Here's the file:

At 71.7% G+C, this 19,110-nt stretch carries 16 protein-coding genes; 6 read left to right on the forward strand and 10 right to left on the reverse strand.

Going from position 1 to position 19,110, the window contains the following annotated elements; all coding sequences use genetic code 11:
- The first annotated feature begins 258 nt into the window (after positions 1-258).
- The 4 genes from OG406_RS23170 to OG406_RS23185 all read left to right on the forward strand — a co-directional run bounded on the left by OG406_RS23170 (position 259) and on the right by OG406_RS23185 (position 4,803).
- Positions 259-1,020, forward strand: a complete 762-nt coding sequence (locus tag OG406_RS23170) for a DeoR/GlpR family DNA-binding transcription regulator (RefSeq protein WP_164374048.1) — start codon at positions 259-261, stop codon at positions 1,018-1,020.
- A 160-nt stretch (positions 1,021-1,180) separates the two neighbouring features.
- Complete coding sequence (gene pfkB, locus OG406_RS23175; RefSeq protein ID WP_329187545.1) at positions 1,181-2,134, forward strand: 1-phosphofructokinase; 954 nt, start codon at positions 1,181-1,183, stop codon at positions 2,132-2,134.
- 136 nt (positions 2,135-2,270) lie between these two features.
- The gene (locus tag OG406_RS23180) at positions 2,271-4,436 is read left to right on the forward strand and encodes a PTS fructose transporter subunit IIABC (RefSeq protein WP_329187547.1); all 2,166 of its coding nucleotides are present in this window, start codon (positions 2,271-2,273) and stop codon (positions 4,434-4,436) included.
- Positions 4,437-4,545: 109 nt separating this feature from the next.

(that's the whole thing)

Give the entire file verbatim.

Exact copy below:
At 71.7% G+C, this 19,110-nt stretch carries 16 protein-coding genes; 6 read left to right on the forward strand and 10 right to left on the reverse strand.

Going from position 1 to position 19,110, the window contains the following annotated elements; all coding sequences use genetic code 11:
- The first annotated feature begins 258 nt into the window (after positions 1-258).
- The 4 genes from OG406_RS23170 to OG406_RS23185 all read left to right on the forward strand — a co-directional run bounded on the left by OG406_RS23170 (position 259) and on the right by OG406_RS23185 (position 4,803).
- Positions 259-1,020, forward strand: a complete 762-nt coding sequence (locus tag OG406_RS23170) for a DeoR/GlpR family DNA-binding transcription regulator (RefSeq protein WP_164374048.1) — start codon at positions 259-261, stop codon at positions 1,018-1,020.
- A 160-nt stretch (positions 1,021-1,180) separates the two neighbouring features.
- Complete coding sequence (gene pfkB, locus OG406_RS23175; RefSeq protein ID WP_329187545.1) at positions 1,181-2,134, forward strand: 1-phosphofructokinase; 954 nt, start codon at positions 1,181-1,183, stop codon at positions 2,132-2,134.
- 136 nt (positions 2,135-2,270) lie between these two features.
- The gene (locus tag OG406_RS23180) at positions 2,271-4,436 is read left to right on the forward strand and encodes a PTS fructose transporter subunit IIABC (RefSeq protein WP_329187547.1); all 2,166 of its coding nucleotides are present in this window, start codon (positions 2,271-2,273) and stop codon (positions 4,434-4,436) included.
- Positions 4,437-4,545: 109 nt separating this feature from the next.